Keynote Lecture: A Mamluk Sultan in Genoa: How the Sīrat Baybars Shaped the Egyptian Mental Map towards Europe and the Mediterranean

The Sīrat Baybars represents a very important Arab folktale pretending to describe the life Mamluk sultan Baybars (r. 1260-77). However the content varies between fact and fiction but it proved to be highly entertaining and popular among the Egyptian population until the 19th century when we still here of public recitals. As such it has shaped the image of Europeans and Christians as outer and inner foes of the Muslim realm and as constant possible threat. The planned presentation will focus in this context on the Genoa Episode of the Sīrat Baybars when the sultan is taken as captive to Genoa but rescued by victorious Ismāʿīlī allies. The episode allows on one hand to see how real historical events like the Fatimid attack on Genoa in the tenth century and the Mamluk conquest of Cyprus in the fifteenth merge into one narratives but will also show how the relationship between Europeans, Christian Dhimmis and Europeans are interwoven in networks of alliances and deceit. It will then discuss how these narratives managed to stay popular for so long.


Albrecht Fuess has been a History and Islamic Studies Professor at the University of Marburg since 2010. His main research interests are the history of the Middle East (13th – 17th centuries), the cultural and social history of the Mamluks, Islam in Europe and contemporary Islamic youth cultures. He is a member of several scientific associations and editorial boards in Germany, Egypt, Belgium, France and Egypt. He is a member and principal investigator of many research projects, the most recent are:

  • The Clash of Muslim Empires. Ottomans, Safavids and Mamluks in the Sixteenth Century” (Individual research project), Transottomanica: Eastern European-Ottoman-Persian Mobility Dynamics [DFG- SPP 1981] (team project),  EGYLandscape Project: Exploring Egypt’s Landscapes during the 13th-18th Centuries [ANR-DFG], Mediating Islam in the Digital Age [Horizon2020]  ( team project).

Some of his recent publications:

  • Ṣihr and Muṣāhara in Mamluk Royal Relations. Transmitting Power and Enlarging Networks Through In-Law Ties in Pre-Modern Egypt (2021)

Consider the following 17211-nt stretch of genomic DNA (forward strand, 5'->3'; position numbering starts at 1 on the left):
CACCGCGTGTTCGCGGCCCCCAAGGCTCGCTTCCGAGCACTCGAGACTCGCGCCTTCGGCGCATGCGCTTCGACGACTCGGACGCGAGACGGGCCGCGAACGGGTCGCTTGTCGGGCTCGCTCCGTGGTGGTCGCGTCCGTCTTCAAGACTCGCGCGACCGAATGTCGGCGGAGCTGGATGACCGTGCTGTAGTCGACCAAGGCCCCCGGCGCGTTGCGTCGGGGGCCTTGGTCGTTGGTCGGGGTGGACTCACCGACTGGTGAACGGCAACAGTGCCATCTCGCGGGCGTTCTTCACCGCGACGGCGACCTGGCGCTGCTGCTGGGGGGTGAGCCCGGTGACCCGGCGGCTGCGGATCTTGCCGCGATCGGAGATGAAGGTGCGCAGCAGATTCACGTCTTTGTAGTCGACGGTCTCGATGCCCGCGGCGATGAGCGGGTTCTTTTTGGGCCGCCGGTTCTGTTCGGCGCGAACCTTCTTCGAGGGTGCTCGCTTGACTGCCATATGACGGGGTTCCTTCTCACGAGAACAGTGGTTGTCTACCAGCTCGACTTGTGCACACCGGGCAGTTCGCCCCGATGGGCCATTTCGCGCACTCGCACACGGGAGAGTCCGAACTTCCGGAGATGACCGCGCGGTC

• Co-editor with Christoph Werner, Maria Szuppe und Nicolas Michel, Dynamics of Transmission: Families, Authority and Knowledge in the Early Modern Middle East (15th-17th centuries), Turnhout: Brepols, 2021.
  • Together with Volker Leppin and Stefan Schreiner, Jerusalem – Ziel, Vision, Vorbild FünfGeschichten eines Erinnerungsortes in Judentum, Christentum, Islam und Baha’i ( English: Jerusalem – goal, vision, role model Five stories of a place of remembrance in Judaism, Christianity, Islam and Baha’i), Tübingen: Mohr Siebeck 2021.
  • Among many other publications in the field.



  • June 20, 2023
  • 14:00 - 15:00
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Keynote: Losing time in nonsense: Arabic Epic literature and Reading and Writing for Fun among Jews in Egypt and the Levant

In his commentary on the Mishnah, the Jewish community leader, physician, and philosopher, Moses ben Maimon famously derided the reading of the “books found among the Arabs” which recounted the behavior of kings, genealogies, and songs as “a loss of time in nonsense.” In this paper I propose to explore both indications of Jewish interest in Arabic epic literature, such as Sirat al-Antar, or Sirat Dhat al-Himma, and why such narratives, usually Muslim in origin, would have attracted a Jewish readership. I will argue that in part, Jews were drawn to these tales because these epics contained tales of distant Jewish lands and warriors. Miriam Goldstein has noted in her studies of Judeo-Arabic versions of the Toledot Yeshu, the Jewish retelling of the life of Jesus, found in the Cairo Geniza, that this text was sometimes found with retellings of biblical and extra-biblical accounts of the Jewish past, such as the martyrdom narratives in Maccabees. These fragments in the Cairo Geniza will be examined in the light of Jewish, Muslim and Christian reading habits and as potential forays into Jews writing their own “adventure literature.”


Alexandra Cuffel is Professor of Jewish Religion and History at Ruhr Universität Bochum (Germany). She received her PhD from New York University. She is the author of two monographs, the first, Gendering Disgust in Medieval Religious Polemic, was published by University of Notre Dame Press, the second is forthcoming this year from ARC Humanities Press, and is entitled Shared Saints and Festivals among Jews, Christians and Muslims in the Medieval Mediterranean. She is also the co-author of a variety of edited volumes, and author of numerous articles. Her specialization is Jewish- Christian-Muslim relations in medieval Europe and the Islamicate World.


  • June 19, 2023
  • 16:30 - 17:30
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Sociohistorical and Cultural Relations in Premodern Mediterranean Societies through Literature and Folklore between the 11th and 17th Centuries

The research team of the ERC funded research project Arabic Poetry in the Cairo Genizah (APCG), at the Department of Near and Middle Eastern Studies, School of Languages, Literatures and Cultural Studies, Trinity College Dublin, University of Dublin, is pleased to invite you to participate in their international conference “Sociohistorical and Cultural Relations in Premodern Mediterranean Societies through Literature and Folklore between the 11th and 17th Centuries”.